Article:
In year one, quite intentionally, our plan is to allow anyone to sign up that day, including the elites. We’re expecting 15 men and 15 women in the elite races. There are no finishing time requirements to claim the prize purse, but we did have qualifying times of 4:30 and 5:30 to get into the elite field. We have some hotshots who have run sub-4 looking to race, but we’ll see how things come together on Sunday, especially given some of the weather that may come in this weekend to our region. George Banker, who is the Operations Director of the Army 10-Miler and fixture in our running scene is handling the fields.
Moving beyond the race itself, what can participants expect from the event on Sunday?
We have the Navy Band Cruisers who play contemporary, rock and country music. We also have the Navy Ceremonial Guard who will open and close the event. For the kids we have the kids’ and family heat going off at 10 o’clock with Teddy, the Washington Nationals mascot, coming out to entertain them. We have a great announcer, and while we’re not going whole hog with the bells and whistles this year, it is going to be a really fun event.
What are the goals of The Navy Mile looking into the future?
We’ve discussed this quite a bit and having helped put on races in our region over the last 30 years I know that it’s important to keep expectations in line for year number one, especially when you have a new course to a city. It’s a slow process and it’s about planting your flag. We have plans to do this race indefinitely. When we come back for year number two we will have so much work behind us. It won’t be a total rubber stamp, but a lot of the logistics such as the permitting work will be easier. Our city is one of the most secure in the world and we’re between the U.S. Capitol and the White House. There are many, many jurisdictions, law enforcement entities and the list goes on and on of the people you have to work with. Once the city sees an event go off beautifully and safely, which is our priority, we hope to be invited back.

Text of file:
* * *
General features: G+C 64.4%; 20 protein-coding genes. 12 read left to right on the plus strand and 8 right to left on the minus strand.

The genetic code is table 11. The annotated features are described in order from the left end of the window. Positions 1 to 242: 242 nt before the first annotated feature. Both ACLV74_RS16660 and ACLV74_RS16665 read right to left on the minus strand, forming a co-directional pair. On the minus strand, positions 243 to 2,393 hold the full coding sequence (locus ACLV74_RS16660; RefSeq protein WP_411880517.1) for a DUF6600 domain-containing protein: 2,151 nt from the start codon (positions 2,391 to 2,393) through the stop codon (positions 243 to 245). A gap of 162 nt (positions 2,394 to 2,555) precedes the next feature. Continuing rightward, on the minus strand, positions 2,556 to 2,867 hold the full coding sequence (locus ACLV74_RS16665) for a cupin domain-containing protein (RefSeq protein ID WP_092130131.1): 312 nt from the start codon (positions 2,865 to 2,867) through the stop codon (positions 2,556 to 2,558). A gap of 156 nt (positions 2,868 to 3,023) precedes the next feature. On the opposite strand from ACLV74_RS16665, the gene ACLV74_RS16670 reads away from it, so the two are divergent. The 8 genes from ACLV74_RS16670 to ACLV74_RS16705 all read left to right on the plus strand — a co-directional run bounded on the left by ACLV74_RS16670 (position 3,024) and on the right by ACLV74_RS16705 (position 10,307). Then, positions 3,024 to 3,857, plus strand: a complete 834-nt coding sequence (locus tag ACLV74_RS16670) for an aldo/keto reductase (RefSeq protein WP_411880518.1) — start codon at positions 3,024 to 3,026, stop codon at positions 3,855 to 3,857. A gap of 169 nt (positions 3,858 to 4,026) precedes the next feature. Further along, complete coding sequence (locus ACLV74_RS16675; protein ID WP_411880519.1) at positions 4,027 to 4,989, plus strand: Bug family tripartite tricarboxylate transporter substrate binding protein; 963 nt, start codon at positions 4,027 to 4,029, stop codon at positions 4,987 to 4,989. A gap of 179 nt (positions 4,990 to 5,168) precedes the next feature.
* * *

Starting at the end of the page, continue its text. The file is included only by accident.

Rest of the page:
There are many lessons you just gave for races in any size city such as setting expectations.
Yes and I’d like to add that while I have a lot of experience doing this, no matter how much you have at a first year event there are unknowns. I’m onsite to handle all of that and I have great people that I get to work with, but this is like a dress rehearsal for the future. We’ll have a lot of lessons learned and will build institutional memory for this event that will become invaluable for the future.
Any politicians jumping in the Mile on Sunday?
I’m not allowed to say (laughs). So far, I’m actually not quite sure. We do know there is a top Admiral coming to kick the event off.
Maybe next year you’ll get First Lady Michelle Obama and the Let’s Move team out there.
That would be awesome. The more kids we get out there, the happier we’ll be. The authorities are saying they don’t want the event to be more than 3,000, but we’ll see how it goes in the future. We know there are events run in the area that are much bigger and our goal is to take the event to be as big or bigger than the 5th Avenue Mile.
We love that this event has been resurrected in the nation’s capital and we wish the entire organizing committee, sponsors and partners a good event on Sunday. The Navy League and the National Capital Council are an amazing group of people and have volunteered a great gobs of their time. I also want to thank Bring Back the Mile; apparently what you started is starting to bear fruit and have an effect here, at least with this event.
Good luck Lyman and Go Mile!